We’re more than that and need to rise about mere factions to express the tenderness of the Catholic heart which encompasses everyone.

What the Pope Didn’t Say About Condoms

I’ve been away on retreat with the students and had to catch up on work yesterday. So I’m late to the conversation on this one, but I have some observations on Peter Seewald’s new book, Light of the World where he interviews Pope Benedict XVI, a person he had interviewed in an older book (a must read) while he was Cardinal Joseph Ratzinger. In particular, the Pope was asked questions on the AIDS crisis and the use of condoms to combat that, especially in Africa.

The media has spun the words of the Pope to appear to sanction condom use, which ISN’T what the Pope said. He has stated an opinion that has been the opinion of many moral theologians for many years. The fact that the Pope shares that opinion, even privately, is indeed a breaking news story worthy of headlines. But it hardly changes church teaching on the matter. We need to remember that responding to a question by a reporter isn’t the same as the Pope making an infallible statement, or even writing a encyclical and functioning in an official teaching capacity.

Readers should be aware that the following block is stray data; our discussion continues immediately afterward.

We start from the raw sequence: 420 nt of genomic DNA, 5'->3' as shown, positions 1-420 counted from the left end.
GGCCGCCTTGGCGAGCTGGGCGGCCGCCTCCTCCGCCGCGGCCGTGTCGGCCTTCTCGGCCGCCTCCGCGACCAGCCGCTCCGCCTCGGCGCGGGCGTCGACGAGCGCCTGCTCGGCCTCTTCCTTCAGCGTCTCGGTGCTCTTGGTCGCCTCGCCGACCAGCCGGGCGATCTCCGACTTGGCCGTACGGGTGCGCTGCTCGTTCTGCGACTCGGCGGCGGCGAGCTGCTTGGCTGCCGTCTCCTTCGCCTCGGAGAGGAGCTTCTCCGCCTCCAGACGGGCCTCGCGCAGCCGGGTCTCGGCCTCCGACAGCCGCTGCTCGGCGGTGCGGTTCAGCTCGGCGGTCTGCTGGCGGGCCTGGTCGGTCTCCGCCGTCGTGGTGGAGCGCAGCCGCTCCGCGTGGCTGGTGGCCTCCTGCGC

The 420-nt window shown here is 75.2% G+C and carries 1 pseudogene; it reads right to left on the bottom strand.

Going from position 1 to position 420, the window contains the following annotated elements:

But more to the point, the head of the Vatican Press Office offers the best clarification I’ve seen so far. The USCCB media blog has his statement in full but this snippet is the one that I think is the money quote

“…the Pope considers an exceptional circumstance in which the exercise of sexuality represents a real threat to another person’s life. In such a case, the Pope does not morally justify the disordered practice of sexuality but maintains that the use of a condom to reduce the danger of infection can be ‘a first act of responsibility’, ‘a first step on the road toward a more human sexuality’, rather than not using it and exposing the other person to a mortal risk.

In short, it means that the use of a condom by someone who always or often engages in risky sexual behaviors can show that God is working on them a bit to consider a more human way to live sexually than they presently are. This “first act” is better than not taking any precautions at all.